Conversely, when the application 120 aims to remove content from the cache, it preferably makes a call to NICache 130 to delete 380 a cache object passing in a reference to the cache object to be removed. The cache object manager 210 handles the request 380 from the application 120 by invoking the remove procedure 390, 391 on any containers 220, 221 that contain a reference to the cache object and then by issuing a delete command to the cache object 330. The cache object will preferably clean up any volatile and possibly nonvolatile storage it was using to store the cached content. Upon completion of these tasks, the cache object manager 210 preferably deletes all volatile storage used by the cache object data structure itself.
 When data stored in the cache NICache 130 is needed by the application, a lookup request 310 is preferably made for the cache object based on an identifier. In an exemplary embodiment of the present invention, this identifier includes an HTTP Universal Resource Identifier (URI) (Berners-Lee, T., et al., RFC 1945, 1996, http://www.ietf.org/rfc/rfc1945.txt). If the cache object is in at least one of NICache's containers, then it is returned 312 to the application 120. Also included in this embodiment is the notion of a “fast search container”—that is a container in which lookups on the identifier are done in constant time and the cache object manager knows how to locate this container. A preferred implementation of NICache uses a hash table 220 for this purpose. Of course, the cache object manager issues a lookup call 320 to this fast container to find the data stored under the identifier. Once located, the container returns 340 the cache object to the cache object manger 210, which in turn returns 330 the cache object (or not found) to the application. These actions could take place synchronously or asynchronously.
 A preferred implementation of NICache 130 includes a linked list container 221 as one of two containers 221, 220. This linked list is preferably sorted using a weighted Least Recently Used (LRU) algorithm. Each time a cache object is returned as a result of a lookup request 310, the cache object is preferably moved to the head of the linked list. This insures that the least recently accessed cache objects are towards the tail of the list. This information becomes useful when cache objects must be removed from the cache, such as in a resource constrained environment.
 Many different classes of cache objects lead to many disparate implementations of cache objects; however, all cache objects are generally required to have certain pieces. Turning now to FIGS. 4 and 5, a reference 450 to a cache object manager 210 is preferably maintained in case the cache object needs to inform the cache object manager that the source of the data has been removed thus the cache object itself must be removed. A meta data structure 410 will preferably possess information that describes this cache object. Information required to generate network protocol headers would be found here. Every cache object preferably contains a reference 460 to a single meta data. Likewise, each cache object preferably maintains a reference 470 to a utilization 420, which describes the system resource utilization of its corresponding cache object 230. Cache objects preferably contain a reference 440 to a list of included cache objects 430. When the data for a cache object is requested of by the application, the data from the included cache objects is returned in addition to the original cache object's data. The included cache objects structure 430 may contain rules, such as ordering, for sending included cache object's data. The type-specific portion 430 of the cache object will preferably contain any and all data and references used by a cache object to maintain cached content in a type-defined way. Data sources 240 may maintain references 290 to their individual cache objects 230 and vice versa 280. FIGS. 4 and 5 show this association.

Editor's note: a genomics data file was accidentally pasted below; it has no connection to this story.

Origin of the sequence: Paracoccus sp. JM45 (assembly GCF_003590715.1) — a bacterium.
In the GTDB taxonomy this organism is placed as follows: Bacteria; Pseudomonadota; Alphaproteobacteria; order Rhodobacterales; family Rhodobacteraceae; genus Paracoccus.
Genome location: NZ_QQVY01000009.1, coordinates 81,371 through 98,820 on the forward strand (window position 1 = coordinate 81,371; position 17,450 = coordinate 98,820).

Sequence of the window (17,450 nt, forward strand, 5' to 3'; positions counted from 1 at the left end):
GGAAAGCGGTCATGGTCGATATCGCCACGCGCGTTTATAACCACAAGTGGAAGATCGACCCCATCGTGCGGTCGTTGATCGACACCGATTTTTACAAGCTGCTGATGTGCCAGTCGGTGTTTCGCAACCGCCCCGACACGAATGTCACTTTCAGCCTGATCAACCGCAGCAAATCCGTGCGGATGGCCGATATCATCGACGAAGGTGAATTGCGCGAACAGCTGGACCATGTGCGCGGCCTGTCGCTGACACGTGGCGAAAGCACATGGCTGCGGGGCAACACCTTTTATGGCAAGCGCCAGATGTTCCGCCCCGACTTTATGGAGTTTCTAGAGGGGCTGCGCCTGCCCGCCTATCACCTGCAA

In addition to the reference 290 to the cache object, every data source preferably holds the size of the data (if any), and the time the data expires (if any). Information specific to the source of the data and how to retrieve content from the source is preferably contained in the type-specific 510 portion of the data source 240.
 Turning to FIG. 6, when an application 120 intends to extract information from a cache object 230, it will preferably issue a request 610, optionally including an offset and length, for the data. In a presently preferred implementation of NICache, the application will only issue such a request 610 when the content is needed in order to send to a client. In addition, the cache object will not pre fill the contents. Therefore, when a request 610 for data is made into the cache object, the data may not be present (i.e., stored within the cache object). If the data is present, then the cache object returns 620 the content immediately. Based on the rules in the cache object's included cache object's structure 430, the cache object may then forward the request 620 to included cache objects. If the content is not present in the cache object, then the call 610 returns with a pending status code, and the cache object makes a call 630, optionally including an offset and length, to its data source requesting the data. When the data source already has the requested information from the source, then the request 630 is returned immediately, which in turn passes 620 the data back to the application 120. There are instances, however, where the data source must contact 615 the source of the data via kernel mechanisms to get a recent copy of the data. In this case, the cache object's call 630 is returned with a pending status code, while the data source waits for the source to return the data. Once the data source receives some or all the content required by the cache object, the cache object is called back 640 with the data, which causes the cache object to return 620 the data to the application 120. The cache object callback 640 may be called more than once for a single request 630 into the data source. This double layered asynchronous interface prevents the application and cache object from waiting. This permits the application 120 to submit a request for the data 610 at interrupt level or elevated interrupt request levels (IRQLs).